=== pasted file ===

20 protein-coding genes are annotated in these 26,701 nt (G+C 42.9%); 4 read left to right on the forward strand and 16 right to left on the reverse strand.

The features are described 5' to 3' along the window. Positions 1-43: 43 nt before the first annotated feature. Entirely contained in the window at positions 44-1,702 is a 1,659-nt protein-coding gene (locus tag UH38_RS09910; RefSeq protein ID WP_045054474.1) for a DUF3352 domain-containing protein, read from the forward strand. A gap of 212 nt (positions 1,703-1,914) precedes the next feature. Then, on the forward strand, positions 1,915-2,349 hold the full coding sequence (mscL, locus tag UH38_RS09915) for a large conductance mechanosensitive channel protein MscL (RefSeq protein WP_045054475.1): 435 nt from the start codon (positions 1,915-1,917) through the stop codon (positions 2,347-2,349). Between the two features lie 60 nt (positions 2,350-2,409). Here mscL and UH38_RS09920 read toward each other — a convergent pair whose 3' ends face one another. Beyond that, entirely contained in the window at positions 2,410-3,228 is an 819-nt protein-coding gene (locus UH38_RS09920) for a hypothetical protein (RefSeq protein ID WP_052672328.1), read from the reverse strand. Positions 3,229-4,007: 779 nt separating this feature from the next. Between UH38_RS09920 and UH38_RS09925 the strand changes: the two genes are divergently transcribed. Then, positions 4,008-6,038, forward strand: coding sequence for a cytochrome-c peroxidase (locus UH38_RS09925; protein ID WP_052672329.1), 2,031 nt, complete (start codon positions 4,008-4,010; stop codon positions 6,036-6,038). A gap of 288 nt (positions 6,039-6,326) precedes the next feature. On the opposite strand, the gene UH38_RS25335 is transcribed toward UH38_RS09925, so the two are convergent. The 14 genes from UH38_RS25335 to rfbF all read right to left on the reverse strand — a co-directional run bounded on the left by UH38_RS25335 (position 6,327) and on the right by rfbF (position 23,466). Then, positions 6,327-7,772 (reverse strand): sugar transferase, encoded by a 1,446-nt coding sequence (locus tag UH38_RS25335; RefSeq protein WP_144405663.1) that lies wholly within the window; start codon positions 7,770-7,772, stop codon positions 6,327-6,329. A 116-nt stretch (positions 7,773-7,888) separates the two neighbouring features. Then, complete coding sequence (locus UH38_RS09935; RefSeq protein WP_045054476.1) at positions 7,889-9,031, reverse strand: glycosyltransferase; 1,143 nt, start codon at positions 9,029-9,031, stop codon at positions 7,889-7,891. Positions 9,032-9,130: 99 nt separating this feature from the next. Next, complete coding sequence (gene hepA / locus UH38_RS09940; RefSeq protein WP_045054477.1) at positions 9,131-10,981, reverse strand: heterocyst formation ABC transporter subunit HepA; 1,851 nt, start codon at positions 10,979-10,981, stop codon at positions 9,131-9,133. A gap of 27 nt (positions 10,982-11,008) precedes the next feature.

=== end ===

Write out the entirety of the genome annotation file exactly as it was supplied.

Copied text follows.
20 protein-coding genes are annotated in these 26,701 nt (G+C 42.9%); 4 read left to right on the forward strand and 16 right to left on the reverse strand.

The features are described 5' to 3' along the window. Positions 1-43: 43 nt before the first annotated feature. Entirely contained in the window at positions 44-1,702 is a 1,659-nt protein-coding gene (locus tag UH38_RS09910; RefSeq protein ID WP_045054474.1) for a DUF3352 domain-containing protein, read from the forward strand. A gap of 212 nt (positions 1,703-1,914) precedes the next feature. Then, on the forward strand, positions 1,915-2,349 hold the full coding sequence (mscL, locus tag UH38_RS09915) for a large conductance mechanosensitive channel protein MscL (RefSeq protein WP_045054475.1): 435 nt from the start codon (positions 1,915-1,917) through the stop codon (positions 2,347-2,349). Between the two features lie 60 nt (positions 2,350-2,409). Here mscL and UH38_RS09920 read toward each other — a convergent pair whose 3' ends face one another. Beyond that, entirely contained in the window at positions 2,410-3,228 is an 819-nt protein-coding gene (locus UH38_RS09920) for a hypothetical protein (RefSeq protein ID WP_052672328.1), read from the reverse strand. Positions 3,229-4,007: 779 nt separating this feature from the next. Between UH38_RS09920 and UH38_RS09925 the strand changes: the two genes are divergently transcribed. Then, positions 4,008-6,038, forward strand: coding sequence for a cytochrome-c peroxidase (locus UH38_RS09925; protein ID WP_052672329.1), 2,031 nt, complete (start codon positions 4,008-4,010; stop codon positions 6,036-6,038). A gap of 288 nt (positions 6,039-6,326) precedes the next feature. On the opposite strand, the gene UH38_RS25335 is transcribed toward UH38_RS09925, so the two are convergent. The 14 genes from UH38_RS25335 to rfbF all read right to left on the reverse strand — a co-directional run bounded on the left by UH38_RS25335 (position 6,327) and on the right by rfbF (position 23,466). Then, positions 6,327-7,772 (reverse strand): sugar transferase, encoded by a 1,446-nt coding sequence (locus tag UH38_RS25335; RefSeq protein WP_144405663.1) that lies wholly within the window; start codon positions 7,770-7,772, stop codon positions 6,327-6,329. A 116-nt stretch (positions 7,773-7,888) separates the two neighbouring features. Then, complete coding sequence (locus UH38_RS09935; RefSeq protein WP_045054476.1) at positions 7,889-9,031, reverse strand: glycosyltransferase; 1,143 nt, start codon at positions 9,029-9,031, stop codon at positions 7,889-7,891. Positions 9,032-9,130: 99 nt separating this feature from the next. Next, complete coding sequence (gene hepA / locus UH38_RS09940; RefSeq protein WP_045054477.1) at positions 9,131-10,981, reverse strand: heterocyst formation ABC transporter subunit HepA; 1,851 nt, start codon at positions 10,979-10,981, stop codon at positions 9,131-9,133. A gap of 27 nt (positions 10,982-11,008) precedes the next feature.